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Saturday, February 9, 2013

DNA Testing

In 2012 I submitted a saliva sample for DNA testing to determine where my ancestors had lived.  I used the service offered to Ancestry.com members and here are the results.  I was at first surprised at the Scandinavian dominance until I read more about the Vikings exploration of Europe.  It now makes sense knowing that the Scandinavians were in Ireland and the UK and established civilizations there.    The disappointment was the absence of Native American. I hold out hope that my uncertain 5% may have some Native American or African American connection.

Genetic Ethnicity Summary
Your genetic ethnicity reveals where your ancestors lived hundreds—perhaps even thousands—of years ago.


  • Scandinavian
     42%
  • British Isles
     21%
  • Southern European
     18%
  • Finnish/Volga-Ural
     14%
  • Uncertain
     5%

About Scandinavian Ethnicity

Modern Day Location
Norway, Sweden, Denmark

Looks like you may have some Viking blood in you. Your genetic ethnicity ties you to Scandinavia, which includes the modern-day nations of Norway, Sweden, and Denmark. While the Vikings were feared by the coastal towns of medieval Europe as seaborne raiders and violent pillagers, they were also well-travelled merchants and ambitious explorers. They raided the Mediterranean coast of Africa, settled areas as far south as the Black Sea, and traded with the Byzantine Empire. And it was a Norse sailor, Leif Ericson, who is credited with being the first European to travel to North America—500 years before Columbus.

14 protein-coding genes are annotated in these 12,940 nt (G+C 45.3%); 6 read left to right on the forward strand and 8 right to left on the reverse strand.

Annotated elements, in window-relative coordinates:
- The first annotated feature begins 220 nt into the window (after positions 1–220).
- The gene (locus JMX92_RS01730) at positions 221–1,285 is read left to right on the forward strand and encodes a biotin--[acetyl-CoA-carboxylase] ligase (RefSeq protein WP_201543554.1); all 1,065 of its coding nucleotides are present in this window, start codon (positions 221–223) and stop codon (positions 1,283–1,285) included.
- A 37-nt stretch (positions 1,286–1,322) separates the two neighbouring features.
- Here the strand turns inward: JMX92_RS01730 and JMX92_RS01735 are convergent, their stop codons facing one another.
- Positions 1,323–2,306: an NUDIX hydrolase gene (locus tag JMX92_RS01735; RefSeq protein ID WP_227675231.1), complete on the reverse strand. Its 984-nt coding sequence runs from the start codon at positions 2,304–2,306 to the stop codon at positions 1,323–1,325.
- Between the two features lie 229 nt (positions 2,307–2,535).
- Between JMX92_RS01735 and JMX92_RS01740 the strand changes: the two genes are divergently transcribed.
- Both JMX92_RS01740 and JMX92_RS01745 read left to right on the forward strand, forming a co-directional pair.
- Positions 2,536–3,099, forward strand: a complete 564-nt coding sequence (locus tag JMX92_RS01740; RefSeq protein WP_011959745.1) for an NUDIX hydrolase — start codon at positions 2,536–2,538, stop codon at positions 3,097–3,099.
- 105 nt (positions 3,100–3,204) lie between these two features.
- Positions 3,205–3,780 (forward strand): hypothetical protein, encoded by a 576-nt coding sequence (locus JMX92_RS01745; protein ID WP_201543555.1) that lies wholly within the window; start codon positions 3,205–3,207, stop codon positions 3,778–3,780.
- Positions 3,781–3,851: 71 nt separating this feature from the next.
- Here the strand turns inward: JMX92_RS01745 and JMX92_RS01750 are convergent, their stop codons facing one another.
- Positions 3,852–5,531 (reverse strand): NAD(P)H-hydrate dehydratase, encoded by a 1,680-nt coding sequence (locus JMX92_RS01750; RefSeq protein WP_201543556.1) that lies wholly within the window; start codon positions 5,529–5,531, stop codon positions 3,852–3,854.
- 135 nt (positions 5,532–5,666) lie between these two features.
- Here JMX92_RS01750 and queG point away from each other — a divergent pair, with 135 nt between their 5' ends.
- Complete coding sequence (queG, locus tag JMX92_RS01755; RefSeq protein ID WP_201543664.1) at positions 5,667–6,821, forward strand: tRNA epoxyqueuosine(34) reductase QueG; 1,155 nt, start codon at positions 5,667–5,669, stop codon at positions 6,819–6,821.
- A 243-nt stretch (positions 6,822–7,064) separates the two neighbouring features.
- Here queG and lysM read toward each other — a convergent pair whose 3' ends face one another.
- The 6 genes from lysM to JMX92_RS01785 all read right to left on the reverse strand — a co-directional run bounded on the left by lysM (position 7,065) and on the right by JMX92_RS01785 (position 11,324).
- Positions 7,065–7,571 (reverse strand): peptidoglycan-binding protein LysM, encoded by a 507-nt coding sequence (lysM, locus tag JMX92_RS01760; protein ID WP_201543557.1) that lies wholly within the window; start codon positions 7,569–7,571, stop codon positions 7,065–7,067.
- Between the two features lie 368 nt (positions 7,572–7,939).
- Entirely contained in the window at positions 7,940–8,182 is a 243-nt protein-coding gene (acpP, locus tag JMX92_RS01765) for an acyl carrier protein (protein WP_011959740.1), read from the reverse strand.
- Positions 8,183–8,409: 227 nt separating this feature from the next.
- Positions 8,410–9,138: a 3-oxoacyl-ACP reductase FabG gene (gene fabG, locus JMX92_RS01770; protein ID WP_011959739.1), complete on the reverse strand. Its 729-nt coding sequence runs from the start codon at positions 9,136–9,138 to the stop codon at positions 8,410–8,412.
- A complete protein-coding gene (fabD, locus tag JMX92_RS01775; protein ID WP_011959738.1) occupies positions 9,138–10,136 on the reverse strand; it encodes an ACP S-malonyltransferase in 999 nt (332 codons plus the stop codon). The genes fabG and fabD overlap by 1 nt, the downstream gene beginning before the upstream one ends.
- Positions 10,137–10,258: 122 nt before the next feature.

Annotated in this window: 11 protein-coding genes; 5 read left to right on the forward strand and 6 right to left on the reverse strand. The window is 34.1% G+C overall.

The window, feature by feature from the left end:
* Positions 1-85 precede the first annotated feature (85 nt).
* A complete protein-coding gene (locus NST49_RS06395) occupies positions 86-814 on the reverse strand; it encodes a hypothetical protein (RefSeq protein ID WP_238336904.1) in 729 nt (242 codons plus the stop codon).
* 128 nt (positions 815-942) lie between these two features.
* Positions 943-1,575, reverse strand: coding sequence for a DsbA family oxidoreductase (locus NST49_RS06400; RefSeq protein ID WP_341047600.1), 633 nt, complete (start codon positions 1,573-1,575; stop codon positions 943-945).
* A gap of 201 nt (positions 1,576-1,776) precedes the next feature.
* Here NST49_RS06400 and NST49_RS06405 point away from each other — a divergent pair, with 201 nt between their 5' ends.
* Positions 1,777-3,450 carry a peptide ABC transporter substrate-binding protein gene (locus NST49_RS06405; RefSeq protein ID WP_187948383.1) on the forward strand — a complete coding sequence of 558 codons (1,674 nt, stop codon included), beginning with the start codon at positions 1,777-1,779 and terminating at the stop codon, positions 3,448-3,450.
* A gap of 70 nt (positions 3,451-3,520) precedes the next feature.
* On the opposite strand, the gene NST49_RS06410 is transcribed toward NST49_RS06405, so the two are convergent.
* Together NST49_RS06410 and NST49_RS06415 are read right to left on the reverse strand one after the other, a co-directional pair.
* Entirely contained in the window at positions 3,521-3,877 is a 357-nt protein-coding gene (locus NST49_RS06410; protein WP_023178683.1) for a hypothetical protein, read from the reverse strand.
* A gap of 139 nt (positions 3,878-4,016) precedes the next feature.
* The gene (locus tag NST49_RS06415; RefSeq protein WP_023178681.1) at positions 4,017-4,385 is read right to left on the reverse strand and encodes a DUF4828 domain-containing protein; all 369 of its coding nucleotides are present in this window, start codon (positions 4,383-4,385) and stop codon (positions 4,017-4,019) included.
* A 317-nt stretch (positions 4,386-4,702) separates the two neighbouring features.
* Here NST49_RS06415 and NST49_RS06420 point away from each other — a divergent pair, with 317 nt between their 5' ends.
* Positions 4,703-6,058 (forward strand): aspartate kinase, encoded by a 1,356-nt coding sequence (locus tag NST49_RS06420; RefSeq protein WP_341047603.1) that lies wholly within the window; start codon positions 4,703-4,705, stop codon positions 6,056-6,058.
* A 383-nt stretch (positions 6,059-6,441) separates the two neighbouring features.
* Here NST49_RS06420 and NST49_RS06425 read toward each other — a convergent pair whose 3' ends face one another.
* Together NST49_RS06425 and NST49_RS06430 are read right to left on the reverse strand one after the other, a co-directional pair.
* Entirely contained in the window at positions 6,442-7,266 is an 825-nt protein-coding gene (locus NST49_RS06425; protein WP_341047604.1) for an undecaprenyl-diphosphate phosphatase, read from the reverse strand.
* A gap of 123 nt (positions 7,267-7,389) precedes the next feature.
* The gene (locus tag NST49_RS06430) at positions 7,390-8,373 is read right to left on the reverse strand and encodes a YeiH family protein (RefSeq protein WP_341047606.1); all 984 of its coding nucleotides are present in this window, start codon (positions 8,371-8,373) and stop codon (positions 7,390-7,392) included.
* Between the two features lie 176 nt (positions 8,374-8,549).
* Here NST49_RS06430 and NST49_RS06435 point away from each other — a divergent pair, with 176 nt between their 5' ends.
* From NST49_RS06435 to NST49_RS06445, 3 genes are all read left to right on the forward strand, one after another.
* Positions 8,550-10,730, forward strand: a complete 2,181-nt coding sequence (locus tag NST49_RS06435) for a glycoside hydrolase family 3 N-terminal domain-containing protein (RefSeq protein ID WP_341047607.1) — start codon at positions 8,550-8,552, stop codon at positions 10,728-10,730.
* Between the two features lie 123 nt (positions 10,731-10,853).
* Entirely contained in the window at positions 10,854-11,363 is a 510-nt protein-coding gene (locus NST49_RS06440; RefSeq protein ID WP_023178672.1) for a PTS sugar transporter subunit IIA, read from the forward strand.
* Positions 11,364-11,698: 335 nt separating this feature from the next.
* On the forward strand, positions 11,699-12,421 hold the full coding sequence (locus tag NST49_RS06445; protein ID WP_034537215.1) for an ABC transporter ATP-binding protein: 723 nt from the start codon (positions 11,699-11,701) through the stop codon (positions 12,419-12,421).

And it wasn't just the Vikings who had an irrepressible urge for adventure. In the days of the mighty Roman Empire, the Goths, originally from Sweden, wandered south and settled in what is now eastern Germany. In the year 410, they invaded and sacked Rome, setting the stage for the decline and fall of the Western Roman Empire.

Migrations into this region
As the glaciers retreated from Northern Europe, roaming groups of hunter-gatherers from Southern Europe followed reindeer herds inland and marine resources along the Scandinavian coast. Neolithic farmers eventually settled the region beginning about 6,000 years ago. However, the tradition of hunting and reindeer-herding remains among the Sami people of northern Scandinavia. The Sami formerly occupied much of northern Scandinavia and Russia, and likely had connections with the Volga-Ural region (where there are other languages similar to Finnish and Sami).

Migrations from this region
The rise of the Viking culture spread Scandinavian ancestry far throughout Europe. Their earliest coastal voyages took them to Scotland, northeastern England and established the settlement of Dublin, Ireland. As their power continued to grow, the Vikings spread farther afield, down the Volga River in Russia, to the coast of France and Spain. But perhaps their most famous accomplishments were the oceanic voyages across the Atlantic, establishing villages in Iceland and Greenland and exploring the northern coast of Canada. Few, if any of the early Scandinavian settlers, are thought to have survived in the Americas. However, Iceland remains a flourishing post of Scandinavian language and culture.